Death Penalty for child sexual abusers


Death Penalty for child sexual abusers

Florida passes bill allowing 

death penalty

for child sexual abusers



Florida lawmakers have approved legislation backed by Gov. Ron DeSantis that would permit the death penalty for those convicted of sexually abusing children.


The bipartisan proposal which passed by a vote of 34-5 late Tuesday will also allow juries to hand down death sentences by votes of at least 8-4, after previously requiring unanimity.


The bill which passed the Florida House of Representatives 95-14 last week and which DeSantis is expected to sign would apply to those convicted of abusing a child under the age of 12.


“My view is, you have some of these people that will be serial rapists of six, seven-year-old kids,” DeSantis told “Good Morning Orlando” Monday. “I think the death penalty is the only appropriate punishment when you have situations like that.”


State Senate Minority Leader Lauren Book (D-Davie) and state Sen. Jonathan Martin (R-Fort Myers), the bill’s 

co-sponsors, argued that those who sexually harm kids are likely to repeat their crime and deserve the ultimate penalty.


“Once a predator has a child ensnared, they will harm that child over and over and over again,” Book said. “And then move on to another innocent child.”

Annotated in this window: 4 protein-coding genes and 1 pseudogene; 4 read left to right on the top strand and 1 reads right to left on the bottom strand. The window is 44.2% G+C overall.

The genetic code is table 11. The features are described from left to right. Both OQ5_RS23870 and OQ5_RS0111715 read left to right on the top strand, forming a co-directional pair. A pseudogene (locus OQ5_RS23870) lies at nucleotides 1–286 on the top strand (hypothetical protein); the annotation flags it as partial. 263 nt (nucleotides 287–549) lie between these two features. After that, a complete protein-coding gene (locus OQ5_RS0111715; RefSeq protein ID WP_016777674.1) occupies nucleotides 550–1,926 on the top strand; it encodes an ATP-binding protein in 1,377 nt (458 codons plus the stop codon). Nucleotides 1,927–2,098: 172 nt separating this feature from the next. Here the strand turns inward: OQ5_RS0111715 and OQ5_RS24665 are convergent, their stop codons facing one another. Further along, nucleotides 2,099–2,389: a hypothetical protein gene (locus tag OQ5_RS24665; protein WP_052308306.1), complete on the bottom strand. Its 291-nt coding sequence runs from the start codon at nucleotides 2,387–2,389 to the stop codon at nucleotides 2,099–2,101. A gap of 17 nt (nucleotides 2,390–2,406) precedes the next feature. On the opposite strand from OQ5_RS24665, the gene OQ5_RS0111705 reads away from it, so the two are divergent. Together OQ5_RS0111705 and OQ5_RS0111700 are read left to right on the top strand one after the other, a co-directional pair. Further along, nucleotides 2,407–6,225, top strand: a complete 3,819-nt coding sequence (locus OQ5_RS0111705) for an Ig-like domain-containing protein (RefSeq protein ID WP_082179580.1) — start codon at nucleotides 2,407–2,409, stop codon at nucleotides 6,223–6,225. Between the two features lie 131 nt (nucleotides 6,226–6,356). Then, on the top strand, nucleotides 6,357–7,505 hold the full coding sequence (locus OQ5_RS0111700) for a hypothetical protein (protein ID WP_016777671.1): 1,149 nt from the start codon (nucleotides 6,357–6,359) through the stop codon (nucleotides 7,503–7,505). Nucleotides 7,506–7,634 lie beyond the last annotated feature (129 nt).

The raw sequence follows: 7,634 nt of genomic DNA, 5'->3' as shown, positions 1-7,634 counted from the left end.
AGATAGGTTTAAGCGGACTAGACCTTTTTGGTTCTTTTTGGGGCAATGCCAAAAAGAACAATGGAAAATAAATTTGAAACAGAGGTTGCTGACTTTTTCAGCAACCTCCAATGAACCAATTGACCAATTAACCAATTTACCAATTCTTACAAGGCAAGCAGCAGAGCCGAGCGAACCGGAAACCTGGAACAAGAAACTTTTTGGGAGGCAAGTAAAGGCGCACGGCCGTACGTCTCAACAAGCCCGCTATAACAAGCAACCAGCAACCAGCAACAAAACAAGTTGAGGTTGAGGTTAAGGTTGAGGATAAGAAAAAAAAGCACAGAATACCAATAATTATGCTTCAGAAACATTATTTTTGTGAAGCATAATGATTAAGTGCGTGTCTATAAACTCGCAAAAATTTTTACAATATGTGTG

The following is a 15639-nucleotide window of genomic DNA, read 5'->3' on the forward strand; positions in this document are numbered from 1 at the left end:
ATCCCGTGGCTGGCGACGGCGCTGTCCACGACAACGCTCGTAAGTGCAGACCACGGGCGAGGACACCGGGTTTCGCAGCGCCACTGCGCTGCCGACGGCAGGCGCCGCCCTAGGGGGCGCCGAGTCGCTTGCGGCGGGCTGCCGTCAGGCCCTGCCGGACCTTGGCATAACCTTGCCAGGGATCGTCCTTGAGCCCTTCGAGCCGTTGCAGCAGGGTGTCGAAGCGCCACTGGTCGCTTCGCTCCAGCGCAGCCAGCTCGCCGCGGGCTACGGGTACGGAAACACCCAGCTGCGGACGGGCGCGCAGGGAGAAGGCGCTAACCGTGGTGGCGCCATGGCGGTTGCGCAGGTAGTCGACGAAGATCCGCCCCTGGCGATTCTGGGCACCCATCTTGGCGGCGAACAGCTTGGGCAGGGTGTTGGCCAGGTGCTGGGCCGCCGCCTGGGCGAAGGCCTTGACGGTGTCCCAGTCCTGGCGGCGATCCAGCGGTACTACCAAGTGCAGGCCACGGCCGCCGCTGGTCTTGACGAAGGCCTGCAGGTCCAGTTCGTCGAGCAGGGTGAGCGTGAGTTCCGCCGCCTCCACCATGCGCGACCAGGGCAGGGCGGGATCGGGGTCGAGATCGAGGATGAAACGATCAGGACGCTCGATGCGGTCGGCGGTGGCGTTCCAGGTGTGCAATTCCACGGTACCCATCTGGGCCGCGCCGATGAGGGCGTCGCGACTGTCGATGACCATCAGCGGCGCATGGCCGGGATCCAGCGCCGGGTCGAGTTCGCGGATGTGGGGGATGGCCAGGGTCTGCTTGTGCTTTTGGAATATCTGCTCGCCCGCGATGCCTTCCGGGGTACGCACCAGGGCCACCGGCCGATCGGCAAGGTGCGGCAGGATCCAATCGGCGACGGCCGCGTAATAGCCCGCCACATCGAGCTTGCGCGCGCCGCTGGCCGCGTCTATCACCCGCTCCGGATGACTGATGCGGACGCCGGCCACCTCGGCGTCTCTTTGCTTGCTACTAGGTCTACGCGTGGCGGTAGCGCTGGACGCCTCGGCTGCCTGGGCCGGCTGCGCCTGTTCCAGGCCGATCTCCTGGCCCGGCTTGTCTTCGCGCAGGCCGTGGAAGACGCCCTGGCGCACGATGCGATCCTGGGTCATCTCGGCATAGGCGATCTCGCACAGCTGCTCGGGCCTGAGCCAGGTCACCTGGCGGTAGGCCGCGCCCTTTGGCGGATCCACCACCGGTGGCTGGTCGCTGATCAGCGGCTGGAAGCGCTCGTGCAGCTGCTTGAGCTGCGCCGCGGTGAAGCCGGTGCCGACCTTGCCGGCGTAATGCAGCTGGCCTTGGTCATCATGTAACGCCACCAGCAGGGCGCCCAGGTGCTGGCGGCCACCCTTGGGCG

Book argued that execution guards against the targeting of additional victims.


“Pedophile behavior has been deemed highly repetitive to the point of compulsion,” she said.


State Sen. Rosalind Osgood (D-Broward), one of the five who opposed the bill, said she agreed that sexual attacks on kids are severe crimes, but told fellow lawmakers that she struggled with imposing the death penalty in general due to her religious beliefs.

The bill also runs up against Supreme Court precedent. In 2008, the high court ruled 5-4 in Kennedy v. Louisiana that the death penalty could not be levied against child rapists or anyone who committed a crime in which the victim did not die.


However, DeSantis suggested this week that the current Supreme Court, made up of six conservatives and three liberals, might be open to overturning that decision.


The death penalty controversy made headlines in Florida last year after a jury spared Parkland school shooter Nikolas Cruz from execution, instead handing down a life sentence.


All but one juror voted for Cruz to be executed, which DeSantis said Monday was “really the only appropriate punishment.” “If you don’t support capital punishment, I respect that,” the governor added, “but the way to deal with that is to try to get the laws changed in the state through the democratic process not to be on a jury and to nullify capital punishment.”